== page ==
Model airplane crash sparks emergency response from lifeboats and coastguards
PUBLISHED: 11:53 26 September 2018 | UPDATED: 11:53 26 September 2018
It was a coastguard callout which had all the hallmarks of a dramatic rescue in the making.
But when Pakefield Coastwatch received a shout on Tuesday telling them a microlight had plunged into the sea, it wasn’t quite what it seemed.
The volunteer organisation, which scours the shoreline near Lowestoft, received a call at around 12.30pm from the Humber Coastguard asking for their help.
The Lowestoft Lifeboat was also scrambled from the town’s harbour, and set off towards the potential crash site.
But, with the help of some useful local knowledge and experience, it was quickly established that the troubled plane was nothing more than a model aircraft that had crashed.
Steve Gowler, 70, was the coastwatchman on duty when the call came in.
He said: “I had seen a model airplane flying around, and there is a field near the back of Pontins and strangely in the summer of 2017 we had a model airplane crash into the sea which we had seen go down before it washed up on the beach.
“We have got a powerful set of binoculars through which we can see the names of boats miles out to see, and I started looking around in the area.”
He added: “I saw the model airplane floating in the water and I rang the guy back and I told him where it was, about 200 yards off the beach.
“I told him the size and it had a four foot wingspan which I based on the fact there was a gull sat on the wing in the wreckage.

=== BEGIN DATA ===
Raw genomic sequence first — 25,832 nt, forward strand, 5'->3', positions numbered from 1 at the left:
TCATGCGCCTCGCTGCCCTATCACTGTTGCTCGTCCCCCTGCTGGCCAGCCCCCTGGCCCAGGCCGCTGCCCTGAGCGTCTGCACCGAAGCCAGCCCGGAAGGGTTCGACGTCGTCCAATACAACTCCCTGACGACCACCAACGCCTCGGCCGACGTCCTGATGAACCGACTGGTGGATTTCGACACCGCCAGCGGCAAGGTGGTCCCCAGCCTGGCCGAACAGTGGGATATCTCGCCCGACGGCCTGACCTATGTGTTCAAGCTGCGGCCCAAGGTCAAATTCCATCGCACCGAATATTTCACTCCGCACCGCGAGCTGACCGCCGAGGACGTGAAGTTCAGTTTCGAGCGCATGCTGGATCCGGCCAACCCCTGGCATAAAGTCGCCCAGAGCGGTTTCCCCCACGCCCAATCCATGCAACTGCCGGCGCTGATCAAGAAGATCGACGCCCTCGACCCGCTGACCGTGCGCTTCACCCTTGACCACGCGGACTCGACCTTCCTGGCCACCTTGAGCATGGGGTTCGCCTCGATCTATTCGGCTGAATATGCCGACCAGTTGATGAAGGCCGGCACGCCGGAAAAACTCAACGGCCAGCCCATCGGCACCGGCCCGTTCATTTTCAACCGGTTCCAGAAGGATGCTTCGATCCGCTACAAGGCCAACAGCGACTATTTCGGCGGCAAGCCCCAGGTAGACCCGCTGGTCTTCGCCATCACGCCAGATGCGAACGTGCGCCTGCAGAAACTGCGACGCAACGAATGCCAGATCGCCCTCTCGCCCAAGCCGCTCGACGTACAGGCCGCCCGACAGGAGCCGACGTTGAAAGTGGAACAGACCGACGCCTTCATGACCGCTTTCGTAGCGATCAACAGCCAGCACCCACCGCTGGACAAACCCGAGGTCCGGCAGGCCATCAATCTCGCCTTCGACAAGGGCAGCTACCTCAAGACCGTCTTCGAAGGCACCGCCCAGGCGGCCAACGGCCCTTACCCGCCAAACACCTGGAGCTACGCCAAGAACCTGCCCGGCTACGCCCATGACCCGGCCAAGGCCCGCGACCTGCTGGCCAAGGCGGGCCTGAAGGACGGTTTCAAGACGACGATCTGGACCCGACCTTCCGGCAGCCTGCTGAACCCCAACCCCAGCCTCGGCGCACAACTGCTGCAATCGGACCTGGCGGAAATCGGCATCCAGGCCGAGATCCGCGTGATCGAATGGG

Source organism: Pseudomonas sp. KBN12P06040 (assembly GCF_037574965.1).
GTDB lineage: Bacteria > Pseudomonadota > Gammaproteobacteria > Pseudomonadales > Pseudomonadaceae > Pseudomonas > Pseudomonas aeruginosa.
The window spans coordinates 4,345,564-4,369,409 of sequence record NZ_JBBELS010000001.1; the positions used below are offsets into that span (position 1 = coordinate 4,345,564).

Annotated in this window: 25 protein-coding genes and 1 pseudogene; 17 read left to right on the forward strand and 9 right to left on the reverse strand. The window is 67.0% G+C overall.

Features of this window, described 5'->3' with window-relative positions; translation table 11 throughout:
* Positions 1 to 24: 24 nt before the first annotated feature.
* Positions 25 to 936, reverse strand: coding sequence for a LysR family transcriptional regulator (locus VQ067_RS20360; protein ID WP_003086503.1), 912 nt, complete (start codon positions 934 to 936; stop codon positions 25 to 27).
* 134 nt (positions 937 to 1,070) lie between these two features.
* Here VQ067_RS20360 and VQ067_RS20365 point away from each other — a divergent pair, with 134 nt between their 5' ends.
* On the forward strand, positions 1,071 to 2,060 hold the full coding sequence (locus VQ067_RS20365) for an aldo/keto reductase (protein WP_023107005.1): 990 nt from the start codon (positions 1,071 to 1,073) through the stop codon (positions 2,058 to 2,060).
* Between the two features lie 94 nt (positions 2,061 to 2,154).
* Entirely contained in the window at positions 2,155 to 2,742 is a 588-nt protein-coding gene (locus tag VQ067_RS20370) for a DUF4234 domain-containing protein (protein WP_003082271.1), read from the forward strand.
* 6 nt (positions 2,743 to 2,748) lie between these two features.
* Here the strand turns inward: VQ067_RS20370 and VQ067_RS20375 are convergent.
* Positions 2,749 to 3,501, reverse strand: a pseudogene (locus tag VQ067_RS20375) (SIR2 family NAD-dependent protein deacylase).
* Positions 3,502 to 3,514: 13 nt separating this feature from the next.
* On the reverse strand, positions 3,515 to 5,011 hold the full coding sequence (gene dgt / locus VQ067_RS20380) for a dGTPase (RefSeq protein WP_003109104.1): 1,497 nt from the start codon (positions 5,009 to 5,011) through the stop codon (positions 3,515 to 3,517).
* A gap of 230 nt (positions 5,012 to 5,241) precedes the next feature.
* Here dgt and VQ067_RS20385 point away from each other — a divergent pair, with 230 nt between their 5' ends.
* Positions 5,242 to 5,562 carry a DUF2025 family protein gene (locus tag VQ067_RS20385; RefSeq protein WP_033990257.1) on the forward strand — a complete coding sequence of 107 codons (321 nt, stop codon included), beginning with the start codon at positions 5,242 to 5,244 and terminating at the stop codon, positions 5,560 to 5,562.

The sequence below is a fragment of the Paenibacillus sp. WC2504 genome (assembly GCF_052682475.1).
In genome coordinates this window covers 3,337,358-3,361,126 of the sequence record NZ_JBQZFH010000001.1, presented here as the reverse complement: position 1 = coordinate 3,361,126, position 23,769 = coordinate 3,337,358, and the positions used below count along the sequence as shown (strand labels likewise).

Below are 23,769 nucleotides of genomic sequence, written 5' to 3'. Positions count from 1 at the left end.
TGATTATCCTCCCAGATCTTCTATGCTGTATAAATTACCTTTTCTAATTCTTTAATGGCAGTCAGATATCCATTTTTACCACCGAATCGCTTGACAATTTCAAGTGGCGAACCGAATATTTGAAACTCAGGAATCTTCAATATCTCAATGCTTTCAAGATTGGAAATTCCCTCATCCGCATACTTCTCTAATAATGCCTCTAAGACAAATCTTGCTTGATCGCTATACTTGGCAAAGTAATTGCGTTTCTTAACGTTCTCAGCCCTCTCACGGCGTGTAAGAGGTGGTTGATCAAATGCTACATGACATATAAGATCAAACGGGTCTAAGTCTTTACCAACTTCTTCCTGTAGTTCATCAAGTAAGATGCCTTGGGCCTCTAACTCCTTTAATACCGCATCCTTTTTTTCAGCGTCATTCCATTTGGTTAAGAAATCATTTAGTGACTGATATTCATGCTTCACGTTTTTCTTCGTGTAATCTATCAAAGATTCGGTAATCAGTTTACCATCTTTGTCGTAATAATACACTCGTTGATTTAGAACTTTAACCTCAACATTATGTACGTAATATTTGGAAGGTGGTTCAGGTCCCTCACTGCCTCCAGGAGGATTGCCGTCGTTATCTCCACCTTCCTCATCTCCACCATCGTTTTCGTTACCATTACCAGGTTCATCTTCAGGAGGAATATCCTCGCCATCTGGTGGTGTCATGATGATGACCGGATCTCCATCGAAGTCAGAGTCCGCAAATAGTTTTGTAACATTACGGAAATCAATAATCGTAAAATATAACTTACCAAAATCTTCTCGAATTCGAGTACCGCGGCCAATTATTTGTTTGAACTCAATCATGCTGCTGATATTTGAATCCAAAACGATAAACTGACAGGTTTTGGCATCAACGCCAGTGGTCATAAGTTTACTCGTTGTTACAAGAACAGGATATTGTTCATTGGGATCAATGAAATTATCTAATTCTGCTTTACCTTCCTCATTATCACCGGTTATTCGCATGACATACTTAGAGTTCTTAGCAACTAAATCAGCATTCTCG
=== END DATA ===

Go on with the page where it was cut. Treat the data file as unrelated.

“The lifeboat pretty much went straight to it and hooked it out of the water.”
The Lowestoft RNLI relief lifeboat, RNLB Cosandra, had been paged at 12.40pm to search for the mystery object.
Senior fleet staff coxswain, Andrew Mchaffie, said: “When we arrived at the position of the sighting our volunteer crew soon spotted something colourful floating just below the surface about 200 yards offshore.
“We used our boat hook and brought the object onto the lifeboat and discovered it was the remains of a sizeable model aircraft.
“There was additional debris in the water as the model had broken up into several bits which we recovered to make sure that the rest of the area was cleared and then we were released to return to station.”
The Pakefield Coastwatch is a charity which looks after the coastline and maintains the Pakefield lighthouse. They need 42 people to cover a watch, which they do each day from 8am until 8pm, all year round.
For more information on how to get involved or to donate, visit their website at www.pakefieldcoastwatch.co.uk
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